Epigenetic modifications in 3D: nuclear organization of the differentiating mammary epithelial cell.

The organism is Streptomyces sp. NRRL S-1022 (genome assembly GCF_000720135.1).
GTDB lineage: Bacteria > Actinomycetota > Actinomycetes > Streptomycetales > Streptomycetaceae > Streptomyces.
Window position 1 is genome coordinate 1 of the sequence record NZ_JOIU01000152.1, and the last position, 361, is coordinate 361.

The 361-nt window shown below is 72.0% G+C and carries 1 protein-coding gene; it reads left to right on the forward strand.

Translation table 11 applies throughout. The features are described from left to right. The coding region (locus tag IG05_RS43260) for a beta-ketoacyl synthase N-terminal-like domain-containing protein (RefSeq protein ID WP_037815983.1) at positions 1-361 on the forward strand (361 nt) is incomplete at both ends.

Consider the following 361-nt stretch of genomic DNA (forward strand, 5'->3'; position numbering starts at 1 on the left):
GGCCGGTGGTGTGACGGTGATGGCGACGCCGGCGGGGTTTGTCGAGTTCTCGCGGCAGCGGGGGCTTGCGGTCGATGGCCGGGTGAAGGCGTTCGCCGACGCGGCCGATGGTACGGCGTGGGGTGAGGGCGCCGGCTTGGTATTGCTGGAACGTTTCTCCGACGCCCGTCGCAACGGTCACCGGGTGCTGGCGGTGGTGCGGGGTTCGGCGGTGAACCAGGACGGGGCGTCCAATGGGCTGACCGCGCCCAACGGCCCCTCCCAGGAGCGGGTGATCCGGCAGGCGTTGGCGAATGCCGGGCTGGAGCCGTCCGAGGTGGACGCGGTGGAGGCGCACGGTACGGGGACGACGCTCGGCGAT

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During the development of tissues, complex programs take place to reach terminally differentiated states with specific gene expression profiles. Epigenetic regulations such as histone modifications and chromatin condensation have been implicated in the short and long-term control of transcription. It has recently been shown that the 3D spatial organization of chromosomes in the nucleus also plays a role in genome function. Indeed, the eukaryotic interphase nucleus contains sub-domains that are characterized by their enrichment in specific factors such as RNA Polymerase II, splicing machineries or heterochromatin proteins which render portions of the genome differentially permissive to gene expression. The positioning of individual genes relative to these sub-domains is thought to participate in the control of gene expression as an epigenetic mechanism acting in the nuclear space. Here, we review what is known about the sub-nuclear organization of mammary epithelial cells in connection with gene expression and epigenetics. Throughout differentiation, global changes in nuclear architecture occur, notably with respect to heterochromatin distribution. The positions of mammary-specific genes relative to nuclear sub-compartments varies in response to hormonal stimulation. The contribution of tissue architecture to cell differentiation in the mammary gland is also seen at the level of nuclear organization, which is sensitive to microenvironmental stimuli such as extracellular matrix signaling. In addition, alterations in nuclear organization are concomitant with immortalization and carcinogenesis. Thus, the fate of cells appears to be controlled by complex pathways connecting external signal integration, gene expression, epigenetic modifications and chromatin organization in the nucleus.